No Record

A lot of people in the USA were enthralled with the viral video of the courtroom drama that played out at the end of last week in Dallas, Texas. But it’s such a powerful expression of the love of Christ that it is worth sharing and/or revisiting.

Tom Fox/The Dallas Morning News via AP, Pool

The video captured the moving response of the brother of Botham Jean, a man who was murdered in a wrongful shooting incident by police officer Amber Guyger. After she was sentenced to 10 years in jail, 18-year-old Brandt Jean spoke to her in open court, giving a rarely seen expression of selfless love and forgiveness, ending his words by pushing her to find true freedom by embracing the love of Christ for herself.  Brandt told her, “If you truly are sorry, I know I can speak for myself, I forgive you … I think giving your life to Christ would be the best thing that Botham would want for you. I love you as a person, and I don’t wish anything bad on you.”

Love “keeps no record of wrongs.” 1 Corinthians 13:5

The ability to retain memories is a wonderful blessing that helps us savor the best moments of life, but those reminders can easily become toxic to our well-being when we hang onto offenses that need to be released through the act of forgiveness. But this necessary step in dealing with hurt caused by others doesn’t come naturally or easily.  In fact, our normal tendency is to do exactly the opposite of what 1 Corinthians 13:5 instructs us to do. Rather than heed the scriptural command, we maintain and update mental lists of others’ wrongdoings and replay offences again and again, reminding ourselves as to why we have the “right” to be angry.

But the Apostle Paul speaks to that when he says that those who know Jesus are to “keep no record of wrongs.” The operative word in that command is “no.” He doesn’t list any exceptions or clauses. There isn’t an asterisk or a footnote that details exemptions or oversights. It doesn’t even say it’s OK to wait until the offender says “I’m sorry.” The words of scripture are clear… we don’t ever have any right to withhold forgiveness.

Now I know you’re already thinking, “Yeah, I saw that video and I hear what you are saying, but you don’t know my situation. You don’t know what happened when I was a child… You don’t know what happened to my relative… You don’t know what my spouse did… You haven’t met my co-worker who continues to hurt me every day… If you knew what happened in my case, you’d realize there’s just no way I can forgive!” And you’re right. Rationally speaking, you could probably lay out a great case for why unforgiveness is justifiable in your case. But that’s why we can’t rely on feelings to be the arbitrator of mercy.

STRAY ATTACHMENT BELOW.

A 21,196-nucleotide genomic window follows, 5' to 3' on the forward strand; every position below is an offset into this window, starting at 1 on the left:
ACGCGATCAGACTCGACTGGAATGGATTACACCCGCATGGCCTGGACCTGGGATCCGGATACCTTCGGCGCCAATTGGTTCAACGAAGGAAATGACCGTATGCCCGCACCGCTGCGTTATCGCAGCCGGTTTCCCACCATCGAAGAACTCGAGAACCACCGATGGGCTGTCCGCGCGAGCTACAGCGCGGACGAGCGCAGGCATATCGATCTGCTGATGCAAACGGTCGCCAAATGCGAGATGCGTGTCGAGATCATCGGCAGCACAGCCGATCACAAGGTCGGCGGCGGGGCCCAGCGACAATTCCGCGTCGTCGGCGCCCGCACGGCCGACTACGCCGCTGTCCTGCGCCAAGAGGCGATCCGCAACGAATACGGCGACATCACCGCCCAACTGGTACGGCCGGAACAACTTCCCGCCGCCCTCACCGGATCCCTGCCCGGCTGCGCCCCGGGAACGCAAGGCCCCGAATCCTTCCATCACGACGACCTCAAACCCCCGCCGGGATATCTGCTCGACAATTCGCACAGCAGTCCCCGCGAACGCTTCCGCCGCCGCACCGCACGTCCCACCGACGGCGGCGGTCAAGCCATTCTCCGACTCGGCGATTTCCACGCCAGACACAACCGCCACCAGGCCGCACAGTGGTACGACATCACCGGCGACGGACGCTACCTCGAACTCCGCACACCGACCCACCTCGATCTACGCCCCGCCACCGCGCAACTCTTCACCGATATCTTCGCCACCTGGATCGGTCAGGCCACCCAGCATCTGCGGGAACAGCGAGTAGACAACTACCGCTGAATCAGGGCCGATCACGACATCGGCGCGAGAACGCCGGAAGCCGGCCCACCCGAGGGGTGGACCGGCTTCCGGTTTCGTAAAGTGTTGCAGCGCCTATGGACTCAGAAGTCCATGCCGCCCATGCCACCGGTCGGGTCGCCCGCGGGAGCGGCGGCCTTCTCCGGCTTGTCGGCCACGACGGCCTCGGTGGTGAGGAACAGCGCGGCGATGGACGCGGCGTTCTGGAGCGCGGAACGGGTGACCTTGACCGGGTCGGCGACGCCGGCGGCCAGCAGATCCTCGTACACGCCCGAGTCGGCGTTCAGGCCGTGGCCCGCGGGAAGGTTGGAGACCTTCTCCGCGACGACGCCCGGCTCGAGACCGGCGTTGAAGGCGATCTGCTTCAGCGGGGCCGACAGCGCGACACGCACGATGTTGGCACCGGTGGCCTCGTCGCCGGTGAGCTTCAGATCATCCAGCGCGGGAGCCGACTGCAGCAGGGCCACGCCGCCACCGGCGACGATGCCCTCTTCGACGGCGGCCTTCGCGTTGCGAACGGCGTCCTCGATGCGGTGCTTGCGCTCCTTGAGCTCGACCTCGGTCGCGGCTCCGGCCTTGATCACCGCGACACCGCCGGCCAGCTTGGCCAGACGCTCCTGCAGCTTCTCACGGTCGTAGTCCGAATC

Ephesians 4:32 reveals the only way we can ever truly deliver a grace-filled response to injustice.  “Be kind and compassionate to one another, forgiving each other, just as in Christ God forgave you.” For believers, true forgiveness and mercy toward others must be rooted in understanding the enormity of our offenses against a holy God and how we have been completely forgiven by Him. (No exceptions there either!)

So, the capacity to truly forgive isn’t something we need to work to create inside us, passing it on when we feel like it. Instead, forgiveness is a deliberate action (often in spite of powerful feelings) that is born from the knowledge that we ourselves have received a full pardon from Holy God. Once we understand all that we’ve been forgiven, our grateful response should be to pass that mercy on to others, remembering that no matter what someone has done to us (by accident and/or on purpose), it pales in comparison to what has been forgiven of us by Christ.  It’s in the shadow of His cross that we release our “right” to be unforgiving, tear up our record of wrongs, and choose to extend mercy, grace and forgiveness to all.


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